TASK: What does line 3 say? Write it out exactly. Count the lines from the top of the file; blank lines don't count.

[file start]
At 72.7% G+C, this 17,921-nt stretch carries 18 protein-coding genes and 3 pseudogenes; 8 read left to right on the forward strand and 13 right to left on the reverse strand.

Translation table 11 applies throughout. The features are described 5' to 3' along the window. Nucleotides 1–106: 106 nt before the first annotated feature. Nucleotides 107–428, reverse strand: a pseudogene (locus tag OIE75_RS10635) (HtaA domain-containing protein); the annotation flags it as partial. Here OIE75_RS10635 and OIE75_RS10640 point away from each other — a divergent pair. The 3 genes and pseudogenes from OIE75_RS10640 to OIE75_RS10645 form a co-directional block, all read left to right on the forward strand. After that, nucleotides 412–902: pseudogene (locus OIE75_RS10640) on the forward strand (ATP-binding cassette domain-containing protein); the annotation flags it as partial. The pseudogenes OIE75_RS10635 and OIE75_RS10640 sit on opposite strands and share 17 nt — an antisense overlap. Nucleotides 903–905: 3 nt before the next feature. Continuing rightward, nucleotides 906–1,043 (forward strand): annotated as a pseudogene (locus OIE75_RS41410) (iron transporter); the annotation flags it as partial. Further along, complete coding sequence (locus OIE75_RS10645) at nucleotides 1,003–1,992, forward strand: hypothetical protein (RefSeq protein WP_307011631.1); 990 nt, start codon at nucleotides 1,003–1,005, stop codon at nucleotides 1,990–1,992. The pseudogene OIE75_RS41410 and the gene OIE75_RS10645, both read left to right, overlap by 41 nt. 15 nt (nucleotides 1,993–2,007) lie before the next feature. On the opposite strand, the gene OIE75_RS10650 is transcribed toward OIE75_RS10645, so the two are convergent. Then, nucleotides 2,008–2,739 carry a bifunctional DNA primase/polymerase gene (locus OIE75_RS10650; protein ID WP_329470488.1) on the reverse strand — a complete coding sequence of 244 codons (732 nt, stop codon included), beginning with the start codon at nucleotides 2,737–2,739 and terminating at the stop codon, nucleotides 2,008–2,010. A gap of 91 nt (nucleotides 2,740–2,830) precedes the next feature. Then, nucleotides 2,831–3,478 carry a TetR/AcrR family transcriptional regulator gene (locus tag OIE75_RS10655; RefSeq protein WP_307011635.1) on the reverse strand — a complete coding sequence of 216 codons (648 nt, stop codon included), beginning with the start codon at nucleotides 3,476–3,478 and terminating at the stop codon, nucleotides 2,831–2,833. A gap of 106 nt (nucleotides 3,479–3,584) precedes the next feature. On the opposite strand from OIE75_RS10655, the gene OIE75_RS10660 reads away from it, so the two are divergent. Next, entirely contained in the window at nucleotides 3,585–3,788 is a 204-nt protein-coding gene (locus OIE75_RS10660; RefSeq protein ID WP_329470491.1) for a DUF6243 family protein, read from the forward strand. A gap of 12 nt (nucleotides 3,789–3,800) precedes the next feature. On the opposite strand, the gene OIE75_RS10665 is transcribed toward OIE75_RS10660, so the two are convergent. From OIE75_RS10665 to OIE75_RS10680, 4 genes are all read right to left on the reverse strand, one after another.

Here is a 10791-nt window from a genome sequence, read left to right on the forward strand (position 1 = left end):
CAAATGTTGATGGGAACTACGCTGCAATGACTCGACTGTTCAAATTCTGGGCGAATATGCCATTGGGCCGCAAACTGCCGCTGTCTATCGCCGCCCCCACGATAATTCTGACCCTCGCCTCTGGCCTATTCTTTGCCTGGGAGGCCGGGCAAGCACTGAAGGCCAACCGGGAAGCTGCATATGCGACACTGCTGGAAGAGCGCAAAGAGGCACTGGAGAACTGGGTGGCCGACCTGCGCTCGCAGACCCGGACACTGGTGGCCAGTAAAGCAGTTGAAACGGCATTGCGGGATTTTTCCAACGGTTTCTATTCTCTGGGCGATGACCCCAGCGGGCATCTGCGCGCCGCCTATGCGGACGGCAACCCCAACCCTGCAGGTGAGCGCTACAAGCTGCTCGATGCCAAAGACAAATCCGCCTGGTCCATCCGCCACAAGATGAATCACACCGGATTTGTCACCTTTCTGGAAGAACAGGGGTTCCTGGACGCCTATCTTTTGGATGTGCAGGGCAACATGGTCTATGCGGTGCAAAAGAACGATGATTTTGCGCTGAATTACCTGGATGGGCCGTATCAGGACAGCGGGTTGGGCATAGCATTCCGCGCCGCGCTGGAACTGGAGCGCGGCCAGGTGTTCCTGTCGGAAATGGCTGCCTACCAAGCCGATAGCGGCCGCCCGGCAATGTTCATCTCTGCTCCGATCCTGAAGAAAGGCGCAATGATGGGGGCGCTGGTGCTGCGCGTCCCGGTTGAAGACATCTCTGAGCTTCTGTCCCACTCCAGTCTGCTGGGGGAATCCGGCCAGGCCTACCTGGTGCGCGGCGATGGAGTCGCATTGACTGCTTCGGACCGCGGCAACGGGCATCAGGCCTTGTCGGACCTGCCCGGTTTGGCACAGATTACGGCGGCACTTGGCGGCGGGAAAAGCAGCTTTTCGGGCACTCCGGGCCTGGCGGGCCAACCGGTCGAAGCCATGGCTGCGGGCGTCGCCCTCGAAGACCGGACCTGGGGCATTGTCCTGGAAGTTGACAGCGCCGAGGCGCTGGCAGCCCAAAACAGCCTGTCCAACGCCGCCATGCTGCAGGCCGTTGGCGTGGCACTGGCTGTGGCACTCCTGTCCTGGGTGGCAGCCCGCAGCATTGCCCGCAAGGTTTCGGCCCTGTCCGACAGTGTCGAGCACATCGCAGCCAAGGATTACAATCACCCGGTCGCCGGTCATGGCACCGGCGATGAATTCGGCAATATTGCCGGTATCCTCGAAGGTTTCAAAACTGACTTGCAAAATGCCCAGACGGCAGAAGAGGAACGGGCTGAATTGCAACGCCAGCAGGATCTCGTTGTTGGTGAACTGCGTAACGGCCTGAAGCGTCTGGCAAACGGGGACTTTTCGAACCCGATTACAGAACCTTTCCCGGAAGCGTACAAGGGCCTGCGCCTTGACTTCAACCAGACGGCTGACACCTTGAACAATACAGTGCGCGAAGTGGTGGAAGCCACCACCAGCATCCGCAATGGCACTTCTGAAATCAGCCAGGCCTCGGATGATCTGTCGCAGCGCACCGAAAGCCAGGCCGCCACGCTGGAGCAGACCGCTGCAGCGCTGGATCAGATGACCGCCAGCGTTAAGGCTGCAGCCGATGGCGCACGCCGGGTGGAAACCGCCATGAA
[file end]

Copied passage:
Here is a 10791-nt window from a genome sequence, read left to right on the forward strand (position 1 = left end):